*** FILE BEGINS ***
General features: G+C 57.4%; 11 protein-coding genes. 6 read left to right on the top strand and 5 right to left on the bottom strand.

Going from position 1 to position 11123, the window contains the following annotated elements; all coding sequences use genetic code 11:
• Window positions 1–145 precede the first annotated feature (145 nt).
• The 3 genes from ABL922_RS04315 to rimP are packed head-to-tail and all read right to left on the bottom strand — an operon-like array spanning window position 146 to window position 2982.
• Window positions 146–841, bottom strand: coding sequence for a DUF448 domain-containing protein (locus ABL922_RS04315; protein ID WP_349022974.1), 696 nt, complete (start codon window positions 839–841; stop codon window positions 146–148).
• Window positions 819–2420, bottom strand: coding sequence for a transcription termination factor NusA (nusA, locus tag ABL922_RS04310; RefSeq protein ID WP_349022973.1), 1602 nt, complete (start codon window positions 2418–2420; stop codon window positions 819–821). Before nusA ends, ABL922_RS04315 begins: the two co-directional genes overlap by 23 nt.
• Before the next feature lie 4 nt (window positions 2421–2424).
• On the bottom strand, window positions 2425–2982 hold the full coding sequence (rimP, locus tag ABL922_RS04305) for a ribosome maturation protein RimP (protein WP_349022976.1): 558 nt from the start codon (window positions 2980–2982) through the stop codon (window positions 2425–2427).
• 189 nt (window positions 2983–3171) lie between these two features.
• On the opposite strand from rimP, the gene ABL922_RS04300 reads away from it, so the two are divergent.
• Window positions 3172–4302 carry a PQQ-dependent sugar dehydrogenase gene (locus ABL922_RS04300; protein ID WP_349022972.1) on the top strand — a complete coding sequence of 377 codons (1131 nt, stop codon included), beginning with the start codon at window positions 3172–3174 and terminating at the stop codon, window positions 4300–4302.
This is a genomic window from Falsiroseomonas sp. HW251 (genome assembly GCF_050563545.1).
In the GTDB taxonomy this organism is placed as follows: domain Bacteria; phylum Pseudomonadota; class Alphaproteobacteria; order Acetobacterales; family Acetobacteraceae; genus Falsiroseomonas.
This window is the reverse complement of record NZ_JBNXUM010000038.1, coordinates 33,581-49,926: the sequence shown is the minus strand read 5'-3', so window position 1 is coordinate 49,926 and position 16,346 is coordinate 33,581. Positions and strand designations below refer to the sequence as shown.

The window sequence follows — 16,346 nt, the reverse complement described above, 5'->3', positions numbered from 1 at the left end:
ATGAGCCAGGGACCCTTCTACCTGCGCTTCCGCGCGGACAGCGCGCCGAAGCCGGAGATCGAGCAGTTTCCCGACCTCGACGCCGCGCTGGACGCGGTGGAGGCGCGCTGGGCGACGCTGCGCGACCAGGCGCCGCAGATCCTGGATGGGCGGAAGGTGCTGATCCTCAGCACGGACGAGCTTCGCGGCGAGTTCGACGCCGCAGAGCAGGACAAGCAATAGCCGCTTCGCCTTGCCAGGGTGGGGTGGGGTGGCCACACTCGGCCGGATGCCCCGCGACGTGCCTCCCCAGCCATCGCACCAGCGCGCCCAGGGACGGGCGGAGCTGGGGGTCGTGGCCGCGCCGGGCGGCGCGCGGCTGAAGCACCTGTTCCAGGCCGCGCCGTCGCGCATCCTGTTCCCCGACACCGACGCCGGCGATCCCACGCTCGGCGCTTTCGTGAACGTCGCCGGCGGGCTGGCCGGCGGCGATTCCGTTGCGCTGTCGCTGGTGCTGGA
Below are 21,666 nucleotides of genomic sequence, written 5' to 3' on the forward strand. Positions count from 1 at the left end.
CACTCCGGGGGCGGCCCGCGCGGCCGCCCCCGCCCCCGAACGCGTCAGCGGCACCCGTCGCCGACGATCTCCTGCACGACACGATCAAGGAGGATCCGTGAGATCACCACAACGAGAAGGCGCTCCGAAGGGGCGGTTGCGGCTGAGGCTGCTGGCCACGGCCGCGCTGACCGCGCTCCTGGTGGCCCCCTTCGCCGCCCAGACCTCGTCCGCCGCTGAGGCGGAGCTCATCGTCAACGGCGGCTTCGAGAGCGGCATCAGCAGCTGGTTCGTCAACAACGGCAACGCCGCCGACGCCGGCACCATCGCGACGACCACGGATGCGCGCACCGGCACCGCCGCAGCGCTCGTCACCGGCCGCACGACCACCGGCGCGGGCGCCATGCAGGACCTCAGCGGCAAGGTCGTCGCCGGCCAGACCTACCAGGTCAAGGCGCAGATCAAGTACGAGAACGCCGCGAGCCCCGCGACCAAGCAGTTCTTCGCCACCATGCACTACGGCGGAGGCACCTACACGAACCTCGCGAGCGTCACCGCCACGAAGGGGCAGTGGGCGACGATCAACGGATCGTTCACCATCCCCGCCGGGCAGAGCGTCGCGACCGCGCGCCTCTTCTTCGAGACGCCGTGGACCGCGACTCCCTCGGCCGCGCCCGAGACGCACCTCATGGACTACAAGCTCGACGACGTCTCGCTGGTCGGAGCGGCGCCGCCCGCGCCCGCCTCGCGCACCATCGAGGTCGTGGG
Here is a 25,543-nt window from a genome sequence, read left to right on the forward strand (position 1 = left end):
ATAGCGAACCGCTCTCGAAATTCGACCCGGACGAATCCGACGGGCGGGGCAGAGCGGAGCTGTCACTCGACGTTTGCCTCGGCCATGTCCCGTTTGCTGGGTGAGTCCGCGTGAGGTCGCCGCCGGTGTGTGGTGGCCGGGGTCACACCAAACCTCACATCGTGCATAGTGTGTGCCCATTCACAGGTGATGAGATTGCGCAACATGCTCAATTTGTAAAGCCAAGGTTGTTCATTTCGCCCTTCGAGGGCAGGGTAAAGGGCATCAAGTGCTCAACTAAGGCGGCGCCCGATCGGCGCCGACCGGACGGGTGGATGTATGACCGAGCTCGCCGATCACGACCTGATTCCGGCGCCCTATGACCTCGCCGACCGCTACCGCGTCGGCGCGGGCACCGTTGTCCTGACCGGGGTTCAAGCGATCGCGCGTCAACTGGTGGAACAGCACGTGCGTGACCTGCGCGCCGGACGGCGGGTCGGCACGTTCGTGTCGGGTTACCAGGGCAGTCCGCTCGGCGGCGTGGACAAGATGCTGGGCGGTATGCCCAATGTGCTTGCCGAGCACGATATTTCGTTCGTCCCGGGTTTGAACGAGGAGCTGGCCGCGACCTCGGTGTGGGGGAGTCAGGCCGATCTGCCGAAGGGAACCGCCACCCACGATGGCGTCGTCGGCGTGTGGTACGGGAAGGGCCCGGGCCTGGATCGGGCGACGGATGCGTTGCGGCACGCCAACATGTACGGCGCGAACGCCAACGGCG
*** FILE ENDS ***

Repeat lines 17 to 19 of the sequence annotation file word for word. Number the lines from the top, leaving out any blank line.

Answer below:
Below are 21,666 nucleotides of genomic sequence, written 5' to 3' on the forward strand. Positions count from 1 at the left end.
CACTCCGGGGGCGGCCCGCGCGGCCGCCCCCGCCCCCGAACGCGTCAGCGGCACCCGTCGCCGACGATCTCCTGCACGACACGATCAAGGAGGATCCGTGAGATCACCACAACGAGAAGGCGCTCCGAAGGGGCGGTTGCGGCTGAGGCTGCTGGCCACGGCCGCGCTGACCGCGCTCCTGGTGGCCCCCTTCGCCGCCCAGACCTCGTCCGCCGCTGAGGCGGAGCTCATCGTCAACGGCGGCTTCGAGAGCGGCATCAGCAGCTGGTTCGTCAACAACGGCAACGCCGCCGACGCCGGCACCATCGCGACGACCACGGATGCGCGCACCGGCACCGCCGCAGCGCTCGTCACCGGCCGCACGACCACCGGCGCGGGCGCCATGCAGGACCTCAGCGGCAAGGTCGTCGCCGGCCAGACCTACCAGGTCAAGGCGCAGATCAAGTACGAGAACGCCGCGAGCCCCGCGACCAAGCAGTTCTTCGCCACCATGCACTACGGCGGAGGCACCTACACGAACCTCGCGAGCGTCACCGCCACGAAGGGGCAGTGGGCGACGATCAACGGATCGTTCACCATCCCCGCCGGGCAGAGCGTCGCGACCGCGCGCCTCTTCTTCGAGACGCCGTGGACCGCGACTCCCTCGGCCGCGCCCGAGACGCACCTCATGGACTACAAGCTCGACGACGTCTCGCTGGTCGGAGCGGCGCCGCCCGCGCCCGCCTCGCGCACCATCGAGGTCGTGGG
Here is a 25,543-nt window from a genome sequence, read left to right on the forward strand (position 1 = left end):